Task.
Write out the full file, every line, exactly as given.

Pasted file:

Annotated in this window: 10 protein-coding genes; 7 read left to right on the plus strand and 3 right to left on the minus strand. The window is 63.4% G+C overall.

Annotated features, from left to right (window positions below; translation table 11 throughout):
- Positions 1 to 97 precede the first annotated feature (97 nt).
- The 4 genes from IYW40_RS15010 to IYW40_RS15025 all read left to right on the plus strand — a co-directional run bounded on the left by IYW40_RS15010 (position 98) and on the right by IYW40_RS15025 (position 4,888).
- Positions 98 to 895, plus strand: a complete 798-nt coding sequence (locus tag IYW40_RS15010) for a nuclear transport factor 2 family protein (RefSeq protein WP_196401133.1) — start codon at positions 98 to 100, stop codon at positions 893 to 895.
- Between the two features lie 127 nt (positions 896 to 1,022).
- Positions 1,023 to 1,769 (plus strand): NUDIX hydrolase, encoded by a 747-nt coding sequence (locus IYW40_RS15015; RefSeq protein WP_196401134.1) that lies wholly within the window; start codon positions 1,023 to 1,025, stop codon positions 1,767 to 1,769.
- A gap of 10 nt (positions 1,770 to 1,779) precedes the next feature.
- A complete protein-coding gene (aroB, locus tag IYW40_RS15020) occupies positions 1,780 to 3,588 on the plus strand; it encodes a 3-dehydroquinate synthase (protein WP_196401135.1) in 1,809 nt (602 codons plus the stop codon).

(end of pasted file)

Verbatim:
Annotated in this window: 10 protein-coding genes; 7 read left to right on the plus strand and 3 right to left on the minus strand. The window is 63.4% G+C overall.

Annotated features, from left to right (window positions below; translation table 11 throughout):
- Positions 1 to 97 precede the first annotated feature (97 nt).
- The 4 genes from IYW40_RS15010 to IYW40_RS15025 all read left to right on the plus strand — a co-directional run bounded on the left by IYW40_RS15010 (position 98) and on the right by IYW40_RS15025 (position 4,888).
- Positions 98 to 895, plus strand: a complete 798-nt coding sequence (locus tag IYW40_RS15010) for a nuclear transport factor 2 family protein (RefSeq protein WP_196401133.1) — start codon at positions 98 to 100, stop codon at positions 893 to 895.
- Between the two features lie 127 nt (positions 896 to 1,022).
- Positions 1,023 to 1,769 (plus strand): NUDIX hydrolase, encoded by a 747-nt coding sequence (locus IYW40_RS15015; RefSeq protein WP_196401134.1) that lies wholly within the window; start codon positions 1,023 to 1,025, stop codon positions 1,767 to 1,769.
- A gap of 10 nt (positions 1,770 to 1,779) precedes the next feature.
- A complete protein-coding gene (aroB, locus tag IYW40_RS15020) occupies positions 1,780 to 3,588 on the plus strand; it encodes a 3-dehydroquinate synthase (protein WP_196401135.1) in 1,809 nt (602 codons plus the stop codon).